. Analytes were separated by reverse-phase liquid chromatography on a Waters UPLC equipped with a 2.1 × 150 mm, 1.7-μm C18-BEH Acquity column. A gradient of mobile phases A (water/0.1% acetic acid, wt/wt) and B (80:15 (v/v) acetonitrile/methanol/0.1% acetic acid, wt/wt) was used. Analytes were detected by negative-mode electrospray ionization with a tandem quadrupole mass spectrometer (QuattroMicro, Waters) operated in multireaction monitoring mode, and quantified against five-point calibration curves bracketing the observed concentrations. Quantitative analyte measurements were adjusted according to the recovery of structurally similar surrogate metabolites that were spiked into the samples before lipid extraction. Less than 2% of the spiked epoxide and hydroxyprostane rings were lost during sample preparation. The dehydration products of PGE2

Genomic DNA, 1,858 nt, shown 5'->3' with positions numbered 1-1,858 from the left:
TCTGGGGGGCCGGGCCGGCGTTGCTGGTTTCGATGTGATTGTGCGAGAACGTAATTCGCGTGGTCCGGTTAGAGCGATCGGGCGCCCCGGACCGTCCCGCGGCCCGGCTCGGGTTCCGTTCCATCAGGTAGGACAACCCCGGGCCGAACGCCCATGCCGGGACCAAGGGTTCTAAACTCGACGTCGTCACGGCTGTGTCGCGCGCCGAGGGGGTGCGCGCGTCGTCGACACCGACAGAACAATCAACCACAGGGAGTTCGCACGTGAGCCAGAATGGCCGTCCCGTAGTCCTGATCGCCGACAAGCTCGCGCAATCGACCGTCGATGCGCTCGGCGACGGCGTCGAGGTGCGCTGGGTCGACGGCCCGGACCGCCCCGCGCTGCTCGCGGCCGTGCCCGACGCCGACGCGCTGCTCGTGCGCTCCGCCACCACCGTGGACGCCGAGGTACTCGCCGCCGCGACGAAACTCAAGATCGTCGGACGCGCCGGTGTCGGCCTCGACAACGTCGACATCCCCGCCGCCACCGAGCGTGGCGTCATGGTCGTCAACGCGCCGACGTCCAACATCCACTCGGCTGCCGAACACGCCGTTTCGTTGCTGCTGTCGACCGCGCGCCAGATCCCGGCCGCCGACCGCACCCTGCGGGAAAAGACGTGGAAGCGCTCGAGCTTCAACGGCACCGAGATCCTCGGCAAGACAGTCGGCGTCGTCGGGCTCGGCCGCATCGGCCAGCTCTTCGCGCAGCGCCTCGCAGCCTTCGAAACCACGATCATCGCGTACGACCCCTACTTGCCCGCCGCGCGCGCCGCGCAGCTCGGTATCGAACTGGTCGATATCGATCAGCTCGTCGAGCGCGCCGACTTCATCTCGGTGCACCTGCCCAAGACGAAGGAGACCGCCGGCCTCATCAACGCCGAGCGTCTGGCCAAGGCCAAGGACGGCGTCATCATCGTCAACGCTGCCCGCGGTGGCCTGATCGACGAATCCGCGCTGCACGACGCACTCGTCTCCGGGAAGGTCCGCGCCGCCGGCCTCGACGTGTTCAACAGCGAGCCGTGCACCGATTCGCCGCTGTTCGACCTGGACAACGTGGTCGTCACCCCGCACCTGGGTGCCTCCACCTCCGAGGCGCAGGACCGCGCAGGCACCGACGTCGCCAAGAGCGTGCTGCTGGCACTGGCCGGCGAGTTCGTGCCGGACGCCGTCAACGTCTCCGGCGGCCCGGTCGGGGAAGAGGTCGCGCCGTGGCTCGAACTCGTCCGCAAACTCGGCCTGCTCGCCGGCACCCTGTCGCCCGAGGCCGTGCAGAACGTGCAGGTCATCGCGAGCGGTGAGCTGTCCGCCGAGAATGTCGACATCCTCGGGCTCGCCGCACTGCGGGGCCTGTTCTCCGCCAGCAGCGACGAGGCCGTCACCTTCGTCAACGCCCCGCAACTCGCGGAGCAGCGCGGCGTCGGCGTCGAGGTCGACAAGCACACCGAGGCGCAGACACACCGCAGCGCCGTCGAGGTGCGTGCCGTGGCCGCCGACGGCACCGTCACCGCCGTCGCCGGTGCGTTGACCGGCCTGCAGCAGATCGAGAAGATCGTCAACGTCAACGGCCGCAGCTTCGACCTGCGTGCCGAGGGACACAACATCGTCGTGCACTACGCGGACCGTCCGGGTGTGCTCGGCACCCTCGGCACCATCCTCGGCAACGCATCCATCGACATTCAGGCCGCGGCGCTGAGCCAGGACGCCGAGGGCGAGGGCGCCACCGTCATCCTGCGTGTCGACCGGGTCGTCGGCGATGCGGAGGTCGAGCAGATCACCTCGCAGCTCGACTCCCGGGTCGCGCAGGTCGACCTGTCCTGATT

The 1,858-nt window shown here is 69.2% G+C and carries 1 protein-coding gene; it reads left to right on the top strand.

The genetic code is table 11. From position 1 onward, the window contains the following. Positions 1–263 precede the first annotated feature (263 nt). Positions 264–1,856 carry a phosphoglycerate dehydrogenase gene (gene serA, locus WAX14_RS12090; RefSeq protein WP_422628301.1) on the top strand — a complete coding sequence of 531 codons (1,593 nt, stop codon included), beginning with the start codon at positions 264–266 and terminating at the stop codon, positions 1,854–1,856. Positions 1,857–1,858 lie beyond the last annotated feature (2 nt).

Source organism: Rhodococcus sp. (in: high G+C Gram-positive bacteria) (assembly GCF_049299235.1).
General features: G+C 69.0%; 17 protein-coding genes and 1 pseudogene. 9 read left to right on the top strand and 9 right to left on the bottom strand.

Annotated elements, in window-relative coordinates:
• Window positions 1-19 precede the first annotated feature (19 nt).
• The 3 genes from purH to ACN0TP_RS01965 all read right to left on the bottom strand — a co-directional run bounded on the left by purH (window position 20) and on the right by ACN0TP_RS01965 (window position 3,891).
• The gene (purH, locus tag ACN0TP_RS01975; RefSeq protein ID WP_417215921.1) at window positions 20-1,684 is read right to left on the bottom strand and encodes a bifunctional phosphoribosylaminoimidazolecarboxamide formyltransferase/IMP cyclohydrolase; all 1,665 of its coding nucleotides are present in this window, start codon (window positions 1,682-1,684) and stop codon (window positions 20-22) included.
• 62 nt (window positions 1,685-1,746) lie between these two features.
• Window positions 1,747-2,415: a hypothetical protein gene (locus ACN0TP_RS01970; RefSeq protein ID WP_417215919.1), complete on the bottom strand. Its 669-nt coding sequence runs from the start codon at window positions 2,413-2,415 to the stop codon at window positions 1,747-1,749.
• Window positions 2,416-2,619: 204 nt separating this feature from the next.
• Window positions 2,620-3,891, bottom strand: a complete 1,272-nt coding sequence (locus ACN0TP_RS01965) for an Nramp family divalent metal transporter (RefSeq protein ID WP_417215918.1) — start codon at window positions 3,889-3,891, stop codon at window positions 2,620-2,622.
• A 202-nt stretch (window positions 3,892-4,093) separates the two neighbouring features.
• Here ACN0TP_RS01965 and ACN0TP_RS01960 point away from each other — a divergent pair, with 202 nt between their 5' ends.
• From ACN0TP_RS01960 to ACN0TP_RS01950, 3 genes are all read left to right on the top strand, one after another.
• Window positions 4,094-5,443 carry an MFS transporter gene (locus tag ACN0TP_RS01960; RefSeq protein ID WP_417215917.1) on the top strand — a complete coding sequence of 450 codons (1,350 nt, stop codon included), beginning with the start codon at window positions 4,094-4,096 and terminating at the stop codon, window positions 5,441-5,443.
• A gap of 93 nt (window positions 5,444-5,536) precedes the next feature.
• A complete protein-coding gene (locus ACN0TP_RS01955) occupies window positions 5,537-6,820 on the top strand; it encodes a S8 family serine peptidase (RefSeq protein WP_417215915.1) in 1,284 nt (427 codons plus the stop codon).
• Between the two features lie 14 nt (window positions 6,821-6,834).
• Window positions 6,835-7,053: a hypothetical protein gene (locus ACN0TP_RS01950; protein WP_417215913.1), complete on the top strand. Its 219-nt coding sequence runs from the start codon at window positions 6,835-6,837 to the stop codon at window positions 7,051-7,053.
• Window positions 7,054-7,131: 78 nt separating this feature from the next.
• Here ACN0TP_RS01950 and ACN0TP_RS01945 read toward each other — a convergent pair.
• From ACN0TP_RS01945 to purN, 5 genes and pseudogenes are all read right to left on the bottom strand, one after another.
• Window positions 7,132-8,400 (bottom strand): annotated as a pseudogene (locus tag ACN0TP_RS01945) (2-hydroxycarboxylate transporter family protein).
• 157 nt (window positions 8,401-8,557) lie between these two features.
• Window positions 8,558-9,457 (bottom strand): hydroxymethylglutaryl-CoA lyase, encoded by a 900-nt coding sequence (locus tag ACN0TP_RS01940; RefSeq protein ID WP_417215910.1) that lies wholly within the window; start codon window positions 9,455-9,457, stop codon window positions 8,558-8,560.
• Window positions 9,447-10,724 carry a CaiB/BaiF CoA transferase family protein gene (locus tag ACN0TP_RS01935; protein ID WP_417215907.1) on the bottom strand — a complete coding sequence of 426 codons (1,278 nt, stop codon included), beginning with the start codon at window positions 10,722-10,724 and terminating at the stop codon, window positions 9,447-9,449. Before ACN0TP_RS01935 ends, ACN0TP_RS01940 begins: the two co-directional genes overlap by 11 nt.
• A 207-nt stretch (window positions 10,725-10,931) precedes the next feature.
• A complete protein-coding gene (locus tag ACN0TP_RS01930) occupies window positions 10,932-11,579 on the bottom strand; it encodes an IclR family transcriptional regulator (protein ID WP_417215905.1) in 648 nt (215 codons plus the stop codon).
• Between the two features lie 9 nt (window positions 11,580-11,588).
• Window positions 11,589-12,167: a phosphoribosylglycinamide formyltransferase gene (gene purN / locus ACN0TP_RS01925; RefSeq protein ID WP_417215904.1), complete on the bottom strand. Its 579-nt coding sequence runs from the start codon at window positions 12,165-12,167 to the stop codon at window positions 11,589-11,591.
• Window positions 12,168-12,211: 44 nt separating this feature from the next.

) were quantified and combined with their parent PGs before statistical analysis.
Primary neuronal culture
Rat cortices (embryonic day 18) were digested with papain. Cells were plated in polylysine-coated wells and maintained in serum-free neurobasal medium supplemented with B27 and antibiotics. Half the medium was changed after 7 days in culture and 1 day before use. Cells were used after 14 days in culture. More than 95% of cells were neurons, as determined by staining with antibody against the neuron-specific marker NeuN (data not shown). Cell viability was assessed with trypan blue49